He bought his off Craigslist for $4,500 — far more than many pay in the RV marketplace, where shabby impounded vehicles are sometimes auctioned off for as little as a dollar. Still, it’s next to nothing when compared to local real estate. “This is affordable housing in Seattle,” Lampi said.

So as Seattle police officers have gone around the city over the last month, knocking on RV doors and urging those inside to move to the new lots, they have not always been greeted with enthusiasm.

“Trying to keep it simple”

“Hey, Mr. Major?” bellowed Sgt. Paul Gracy, outside the door of a worn RV on West Nickerson Street one morning around 10.

Bearded and shirtless, 57-year-old John Major opened the door and leaned out.

“It’s day number two,” Gracy said, alluding to the city’s three-day time limit for parking in any given spot. Will he be moving to one of the city’s temporary lots? Grady inquired.

“No, absolutely not,” Major declared. “I’ll actually be leaving Seattle city limits tonight.”

“I’m not going to be around people who have drug issues,” he explained, echoing a stereotype of RV inhabitants. “These people are lost.”

In truth, he seems lost himself. He said he and his wife moved into the RV years ago when he lost a fuel-hauling job. Sick with cancer, she died in his arms last June.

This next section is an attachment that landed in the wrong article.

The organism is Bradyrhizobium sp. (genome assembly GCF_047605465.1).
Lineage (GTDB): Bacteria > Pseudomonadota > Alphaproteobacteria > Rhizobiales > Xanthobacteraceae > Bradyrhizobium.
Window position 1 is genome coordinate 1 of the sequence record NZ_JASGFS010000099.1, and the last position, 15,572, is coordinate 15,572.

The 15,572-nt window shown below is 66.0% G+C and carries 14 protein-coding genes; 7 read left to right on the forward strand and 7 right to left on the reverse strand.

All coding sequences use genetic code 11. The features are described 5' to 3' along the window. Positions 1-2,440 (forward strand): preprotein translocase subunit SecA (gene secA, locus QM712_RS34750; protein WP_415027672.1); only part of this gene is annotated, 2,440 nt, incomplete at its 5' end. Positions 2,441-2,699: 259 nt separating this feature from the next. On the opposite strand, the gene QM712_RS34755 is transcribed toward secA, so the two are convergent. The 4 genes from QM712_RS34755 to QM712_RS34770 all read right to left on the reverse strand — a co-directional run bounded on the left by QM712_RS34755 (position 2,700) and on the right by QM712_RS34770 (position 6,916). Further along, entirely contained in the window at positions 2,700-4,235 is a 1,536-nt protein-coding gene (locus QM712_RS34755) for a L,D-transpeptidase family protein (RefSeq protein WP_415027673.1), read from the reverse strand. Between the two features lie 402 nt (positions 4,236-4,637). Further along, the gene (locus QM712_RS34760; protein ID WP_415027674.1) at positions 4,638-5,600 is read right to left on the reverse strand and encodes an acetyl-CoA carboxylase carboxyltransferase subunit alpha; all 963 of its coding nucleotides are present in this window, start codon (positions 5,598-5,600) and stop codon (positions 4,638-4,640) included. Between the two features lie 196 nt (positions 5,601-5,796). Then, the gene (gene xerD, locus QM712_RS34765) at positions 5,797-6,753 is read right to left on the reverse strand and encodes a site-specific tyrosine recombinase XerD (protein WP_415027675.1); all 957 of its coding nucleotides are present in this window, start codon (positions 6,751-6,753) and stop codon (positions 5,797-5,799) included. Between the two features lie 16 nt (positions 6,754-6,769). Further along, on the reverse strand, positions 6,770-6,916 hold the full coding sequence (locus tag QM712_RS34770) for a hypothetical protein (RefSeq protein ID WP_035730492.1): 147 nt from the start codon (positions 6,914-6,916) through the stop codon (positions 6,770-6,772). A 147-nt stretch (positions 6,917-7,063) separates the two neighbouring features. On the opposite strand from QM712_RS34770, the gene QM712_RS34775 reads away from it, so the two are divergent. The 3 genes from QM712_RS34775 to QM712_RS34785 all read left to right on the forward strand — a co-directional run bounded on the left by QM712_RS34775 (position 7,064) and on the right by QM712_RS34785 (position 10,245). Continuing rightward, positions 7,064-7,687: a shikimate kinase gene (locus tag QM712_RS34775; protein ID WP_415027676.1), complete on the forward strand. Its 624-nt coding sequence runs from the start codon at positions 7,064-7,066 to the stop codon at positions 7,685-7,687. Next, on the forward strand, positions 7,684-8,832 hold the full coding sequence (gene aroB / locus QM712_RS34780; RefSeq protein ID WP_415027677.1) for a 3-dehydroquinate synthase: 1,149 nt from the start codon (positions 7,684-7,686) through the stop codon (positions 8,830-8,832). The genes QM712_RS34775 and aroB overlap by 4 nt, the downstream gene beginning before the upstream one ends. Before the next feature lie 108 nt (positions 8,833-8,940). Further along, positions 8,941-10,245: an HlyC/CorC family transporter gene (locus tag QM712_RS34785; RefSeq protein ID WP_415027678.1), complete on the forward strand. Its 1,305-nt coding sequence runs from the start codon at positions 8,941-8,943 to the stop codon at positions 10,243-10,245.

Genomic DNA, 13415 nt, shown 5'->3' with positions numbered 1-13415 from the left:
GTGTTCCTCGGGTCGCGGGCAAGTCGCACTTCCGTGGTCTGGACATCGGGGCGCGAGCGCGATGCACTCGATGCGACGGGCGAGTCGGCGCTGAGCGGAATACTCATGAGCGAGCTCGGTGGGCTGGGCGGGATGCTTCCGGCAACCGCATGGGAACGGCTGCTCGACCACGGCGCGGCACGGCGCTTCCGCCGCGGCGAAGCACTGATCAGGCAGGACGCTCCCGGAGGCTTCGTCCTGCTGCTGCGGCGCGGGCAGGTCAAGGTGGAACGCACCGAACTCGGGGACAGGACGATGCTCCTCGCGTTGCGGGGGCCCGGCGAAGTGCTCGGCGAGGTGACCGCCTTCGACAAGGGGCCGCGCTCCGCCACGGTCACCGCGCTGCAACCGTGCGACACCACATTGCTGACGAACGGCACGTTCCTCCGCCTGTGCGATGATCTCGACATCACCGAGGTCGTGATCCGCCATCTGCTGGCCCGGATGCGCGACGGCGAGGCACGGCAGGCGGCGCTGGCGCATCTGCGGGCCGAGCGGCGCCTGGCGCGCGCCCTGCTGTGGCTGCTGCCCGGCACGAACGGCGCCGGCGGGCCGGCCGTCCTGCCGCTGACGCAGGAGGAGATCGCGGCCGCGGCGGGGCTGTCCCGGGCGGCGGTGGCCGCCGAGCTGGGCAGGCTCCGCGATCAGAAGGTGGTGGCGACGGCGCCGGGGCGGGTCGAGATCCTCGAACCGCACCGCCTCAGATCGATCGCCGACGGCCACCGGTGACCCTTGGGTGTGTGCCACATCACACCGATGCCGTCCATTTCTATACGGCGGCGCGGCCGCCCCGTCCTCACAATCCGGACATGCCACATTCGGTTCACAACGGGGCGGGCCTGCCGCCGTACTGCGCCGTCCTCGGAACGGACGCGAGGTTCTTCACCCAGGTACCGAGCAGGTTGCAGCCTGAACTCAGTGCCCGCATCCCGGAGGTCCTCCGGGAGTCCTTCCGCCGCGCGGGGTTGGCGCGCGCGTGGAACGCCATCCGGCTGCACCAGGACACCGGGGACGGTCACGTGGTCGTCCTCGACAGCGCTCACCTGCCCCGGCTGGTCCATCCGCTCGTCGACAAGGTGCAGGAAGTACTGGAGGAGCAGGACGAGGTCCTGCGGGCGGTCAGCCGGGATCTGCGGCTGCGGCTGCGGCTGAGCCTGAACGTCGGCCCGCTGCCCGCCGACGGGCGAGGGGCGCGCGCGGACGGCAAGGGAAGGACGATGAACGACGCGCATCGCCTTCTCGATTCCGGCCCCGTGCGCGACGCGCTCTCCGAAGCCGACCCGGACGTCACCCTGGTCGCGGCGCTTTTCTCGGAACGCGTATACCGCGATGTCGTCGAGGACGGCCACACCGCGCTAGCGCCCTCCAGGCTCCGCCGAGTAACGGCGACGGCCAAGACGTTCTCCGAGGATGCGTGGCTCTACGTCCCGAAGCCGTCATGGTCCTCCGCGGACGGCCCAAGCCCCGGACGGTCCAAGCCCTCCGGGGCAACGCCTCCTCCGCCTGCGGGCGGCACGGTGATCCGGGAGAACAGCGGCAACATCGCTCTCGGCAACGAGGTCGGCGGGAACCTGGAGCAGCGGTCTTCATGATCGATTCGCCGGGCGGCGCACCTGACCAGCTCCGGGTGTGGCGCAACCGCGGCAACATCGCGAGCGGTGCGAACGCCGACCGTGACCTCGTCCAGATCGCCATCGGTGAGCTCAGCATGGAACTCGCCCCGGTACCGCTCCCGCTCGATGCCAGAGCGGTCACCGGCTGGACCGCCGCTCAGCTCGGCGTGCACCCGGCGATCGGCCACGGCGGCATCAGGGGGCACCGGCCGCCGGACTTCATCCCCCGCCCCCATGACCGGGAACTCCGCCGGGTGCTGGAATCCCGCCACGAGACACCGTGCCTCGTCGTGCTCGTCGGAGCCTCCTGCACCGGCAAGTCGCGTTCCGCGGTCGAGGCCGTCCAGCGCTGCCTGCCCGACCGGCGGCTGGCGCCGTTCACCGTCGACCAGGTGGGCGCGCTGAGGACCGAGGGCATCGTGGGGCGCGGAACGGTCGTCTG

“I’m trying to keep it simple,” he said. For him, that means pushing on to Everett and looking for a new place to park.

A handful of other RVs that had been parked nearby also have left town. According to those who knew their owners, they feared an unsavory element in the city lots, and didn’t like what they saw as a government attempt to control them.

Fletcher is prone to those fears himself but was persuaded to relocate by conversations with city officials. They have some history.

Last summer, he was living in a cluster of RVs residents called “Bangarang Village,” which sprang up on North Northlake Way near Gas Works Park. Dealing with complaints even then, the city pressured the villagers to move on. Fletcher and others refused. Just as police were ready to evict them, they relented and migrated to an out-of-the-way spot overlooking the Fremont Cut.

That spot, however, was claimed by a shipping business that soon decided it wanted a parking lot. As the business and Bangarang villagers clashed, and the city began its push for safe lots, Fletcher made a deal with Sgt. Gracy: Tow his friend’s immobile school bus to the Interbay lot, and he would follow.


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“We were the first ones here,” Fletcher said.

At night, Fletcher and his two dogs sleep together in his Pontiac Aztek, bought for him at auction by the nonprofit Facing Homelessness. Daytime, he hangs out on the bus with his friend, Joshua Madrid.

Cleared of its seats, it’s a cavernous space that accommodates three dogs (Madrid has one, too), a double bed, two flat-screen TVs and assorted makeshift tables on which lie, among other things, a hookah, a jar of peanut butter, a carton of milk and a Mickey Mouse lamp. A wire snakes out the window to the Aztek, providing power.

The two friends — both with corkscrew hair falling to their shoulders — don’t work. Madrid, 23, who grew up in foster care, said only that he doesn’t “really do well in a work environment.”